All persons speaking the German language were subject to attack, and for this reason the unfortunate and harmless Jews came in for their share of the popular hatred. The majority of them do not speak Czech, and many of the signs over their shops are in the hated German language. Many of them were therefore robbed, beaten, and cruelly ill-treated.

The riots grew so serious that they almost amounted to a rebellion.

Thousands of Czechs streamed into Prague to assist the rioters. The streets were filled with furious men, who attacked and beat any person using words of German. The very women on their way to market were not safe. They were obliged to wear the Bohemian national colors to save themselves from attack.

One poor old woman was severely beaten because she could not speak Czech. About three hundred Germans were taken to the hospitals, suffering from wounds they had received.

The disturbances having assumed such a serious character, the troops were ordered out to restore order.

They were greeted with showers of stones, broken glass, or any missile that came handy. The soldiers were finally obliged to fire on the mob, and in consequence many persons were injured.

The riots continuing, Prague was put under martial law, and regiments were drafted from Vienna to assist in quelling them. Twelve thousand in all have been massed in the city of Prague. It is evident that the Government considers the situation grave, as the men have been sent out armed as for war, and furnished with the various necessaries as for a regular campaign.

When martial law is proclaimed in a district, it means that all persons within a certain limit are to be subject to the rules and regulations in use in times of war.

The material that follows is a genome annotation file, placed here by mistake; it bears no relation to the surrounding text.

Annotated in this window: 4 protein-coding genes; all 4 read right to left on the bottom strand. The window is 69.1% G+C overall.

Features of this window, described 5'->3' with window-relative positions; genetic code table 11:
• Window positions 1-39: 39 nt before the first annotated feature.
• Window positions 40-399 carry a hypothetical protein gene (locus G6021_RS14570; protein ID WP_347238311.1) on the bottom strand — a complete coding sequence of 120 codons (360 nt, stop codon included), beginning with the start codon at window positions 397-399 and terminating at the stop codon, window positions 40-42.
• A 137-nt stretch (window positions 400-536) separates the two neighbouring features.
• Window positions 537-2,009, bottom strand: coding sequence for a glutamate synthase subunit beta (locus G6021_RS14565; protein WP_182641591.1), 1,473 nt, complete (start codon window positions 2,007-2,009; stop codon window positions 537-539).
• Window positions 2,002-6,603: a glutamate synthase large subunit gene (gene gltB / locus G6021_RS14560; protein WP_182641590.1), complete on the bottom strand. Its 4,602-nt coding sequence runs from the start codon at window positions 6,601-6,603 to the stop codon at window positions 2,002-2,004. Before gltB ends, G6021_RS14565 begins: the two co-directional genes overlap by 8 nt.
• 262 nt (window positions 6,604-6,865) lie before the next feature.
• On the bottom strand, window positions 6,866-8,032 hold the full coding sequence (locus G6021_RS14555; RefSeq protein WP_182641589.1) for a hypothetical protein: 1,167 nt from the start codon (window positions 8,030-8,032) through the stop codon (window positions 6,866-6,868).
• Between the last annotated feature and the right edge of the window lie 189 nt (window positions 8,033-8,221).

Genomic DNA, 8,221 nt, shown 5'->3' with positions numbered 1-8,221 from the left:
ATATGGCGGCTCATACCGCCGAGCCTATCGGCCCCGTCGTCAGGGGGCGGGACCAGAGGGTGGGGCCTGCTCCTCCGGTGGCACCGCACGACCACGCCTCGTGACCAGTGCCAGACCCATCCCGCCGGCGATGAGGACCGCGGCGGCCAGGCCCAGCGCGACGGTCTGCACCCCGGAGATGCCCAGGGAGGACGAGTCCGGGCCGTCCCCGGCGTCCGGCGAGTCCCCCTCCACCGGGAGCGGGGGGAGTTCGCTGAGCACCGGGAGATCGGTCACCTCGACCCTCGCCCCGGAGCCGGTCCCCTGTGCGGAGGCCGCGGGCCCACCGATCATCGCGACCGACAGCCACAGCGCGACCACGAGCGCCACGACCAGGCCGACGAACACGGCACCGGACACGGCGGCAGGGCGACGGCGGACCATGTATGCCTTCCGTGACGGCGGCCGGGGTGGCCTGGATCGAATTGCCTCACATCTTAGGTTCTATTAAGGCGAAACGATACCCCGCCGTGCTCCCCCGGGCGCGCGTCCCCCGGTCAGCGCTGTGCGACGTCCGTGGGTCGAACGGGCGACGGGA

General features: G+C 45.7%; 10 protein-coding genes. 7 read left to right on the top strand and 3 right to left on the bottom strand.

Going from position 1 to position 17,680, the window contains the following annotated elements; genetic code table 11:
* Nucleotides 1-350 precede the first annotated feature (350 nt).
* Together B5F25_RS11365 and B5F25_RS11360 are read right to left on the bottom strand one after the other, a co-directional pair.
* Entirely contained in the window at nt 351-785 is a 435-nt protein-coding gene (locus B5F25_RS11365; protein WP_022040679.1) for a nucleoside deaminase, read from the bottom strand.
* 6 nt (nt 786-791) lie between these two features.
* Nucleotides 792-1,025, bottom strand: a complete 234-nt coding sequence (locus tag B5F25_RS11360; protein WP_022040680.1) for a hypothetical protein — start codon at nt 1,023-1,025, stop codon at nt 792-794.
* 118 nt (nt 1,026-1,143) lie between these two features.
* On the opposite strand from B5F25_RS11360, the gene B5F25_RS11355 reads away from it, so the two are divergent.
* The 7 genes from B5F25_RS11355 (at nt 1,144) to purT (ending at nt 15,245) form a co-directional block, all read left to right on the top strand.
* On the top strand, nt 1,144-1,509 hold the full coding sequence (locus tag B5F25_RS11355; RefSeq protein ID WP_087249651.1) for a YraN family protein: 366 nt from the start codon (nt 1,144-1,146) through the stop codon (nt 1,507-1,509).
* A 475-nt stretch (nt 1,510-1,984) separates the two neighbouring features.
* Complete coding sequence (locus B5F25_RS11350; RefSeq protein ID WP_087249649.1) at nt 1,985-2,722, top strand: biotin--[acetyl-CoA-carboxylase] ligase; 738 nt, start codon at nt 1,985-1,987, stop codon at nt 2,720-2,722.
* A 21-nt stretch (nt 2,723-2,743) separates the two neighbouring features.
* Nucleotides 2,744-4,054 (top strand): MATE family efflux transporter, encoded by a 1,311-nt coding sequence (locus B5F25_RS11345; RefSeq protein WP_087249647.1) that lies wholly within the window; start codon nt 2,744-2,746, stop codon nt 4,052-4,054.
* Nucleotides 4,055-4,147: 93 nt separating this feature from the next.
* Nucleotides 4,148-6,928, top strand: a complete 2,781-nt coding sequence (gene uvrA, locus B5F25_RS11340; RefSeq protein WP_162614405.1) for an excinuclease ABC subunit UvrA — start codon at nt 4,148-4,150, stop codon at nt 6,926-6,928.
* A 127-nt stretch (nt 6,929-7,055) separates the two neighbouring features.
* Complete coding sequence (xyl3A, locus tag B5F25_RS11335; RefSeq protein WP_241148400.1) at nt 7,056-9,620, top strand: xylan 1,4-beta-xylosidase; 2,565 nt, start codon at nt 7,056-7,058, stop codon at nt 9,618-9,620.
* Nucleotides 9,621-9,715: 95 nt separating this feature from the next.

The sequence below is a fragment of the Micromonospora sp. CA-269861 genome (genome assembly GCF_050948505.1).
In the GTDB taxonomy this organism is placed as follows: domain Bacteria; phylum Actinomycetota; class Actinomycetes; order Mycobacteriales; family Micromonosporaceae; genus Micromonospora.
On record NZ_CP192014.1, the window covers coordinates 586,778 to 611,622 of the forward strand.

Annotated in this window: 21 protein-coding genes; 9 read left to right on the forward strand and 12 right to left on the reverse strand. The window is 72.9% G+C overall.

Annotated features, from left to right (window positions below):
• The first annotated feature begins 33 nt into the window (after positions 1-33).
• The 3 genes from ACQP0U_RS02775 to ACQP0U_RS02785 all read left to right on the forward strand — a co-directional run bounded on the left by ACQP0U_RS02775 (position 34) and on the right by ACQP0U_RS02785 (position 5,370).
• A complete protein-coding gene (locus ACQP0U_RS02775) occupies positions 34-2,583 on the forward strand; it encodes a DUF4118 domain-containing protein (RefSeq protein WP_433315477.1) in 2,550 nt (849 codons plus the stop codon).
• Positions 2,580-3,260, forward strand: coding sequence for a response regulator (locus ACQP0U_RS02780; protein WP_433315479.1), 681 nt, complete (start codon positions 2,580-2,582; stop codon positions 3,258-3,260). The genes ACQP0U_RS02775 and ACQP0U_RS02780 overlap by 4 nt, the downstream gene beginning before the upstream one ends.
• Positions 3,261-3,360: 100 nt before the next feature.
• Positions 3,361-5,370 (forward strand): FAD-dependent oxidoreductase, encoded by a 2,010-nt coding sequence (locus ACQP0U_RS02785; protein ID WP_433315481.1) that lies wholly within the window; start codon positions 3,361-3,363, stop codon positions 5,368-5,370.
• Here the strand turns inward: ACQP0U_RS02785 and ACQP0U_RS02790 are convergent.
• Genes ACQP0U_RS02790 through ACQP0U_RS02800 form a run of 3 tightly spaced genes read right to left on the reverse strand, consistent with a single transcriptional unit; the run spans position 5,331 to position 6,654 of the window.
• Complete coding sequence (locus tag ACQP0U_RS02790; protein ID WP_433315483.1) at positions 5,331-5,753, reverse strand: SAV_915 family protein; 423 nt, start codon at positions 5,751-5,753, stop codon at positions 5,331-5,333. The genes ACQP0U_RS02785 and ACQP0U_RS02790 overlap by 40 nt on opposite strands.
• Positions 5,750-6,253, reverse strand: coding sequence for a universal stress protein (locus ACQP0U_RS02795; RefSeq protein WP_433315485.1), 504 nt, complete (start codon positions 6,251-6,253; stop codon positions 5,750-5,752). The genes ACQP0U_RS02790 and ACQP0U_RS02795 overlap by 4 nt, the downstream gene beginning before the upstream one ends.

These rules are very strict. Persons who resist are arrested, tried, and severely punished. Sometimes if they cannot give a good account of themselves they are hanged as spies.

The law that has been proclaimed in Prague is known as the Standrecht, and is not exactly martial law. Instead of the military officers sitting in judgment on suspected persons, the civil judges of the law courts are given military powers. They try and sentence people with military haste, and their sentences are put into effect within a few hours after they have been passed.

There is no appeal from the judgments of the Standrecht; and so quickly are they carried out, that if a person is ordered to be hanged, and the regular executioner is busy, the judge can call on the soldiers to carry out the sentence.

No sooner were these severe measures enforced in Prague, than the wrath of the people began to calm down.

Four men were handed over to the mercy of the judges; each received a sentence of twenty years' imprisonment, and was immediately taken away without time for farewells.

The hand of the law is very heavy in Prague at this moment, and for this reason her citizens are gradually returning to their senses.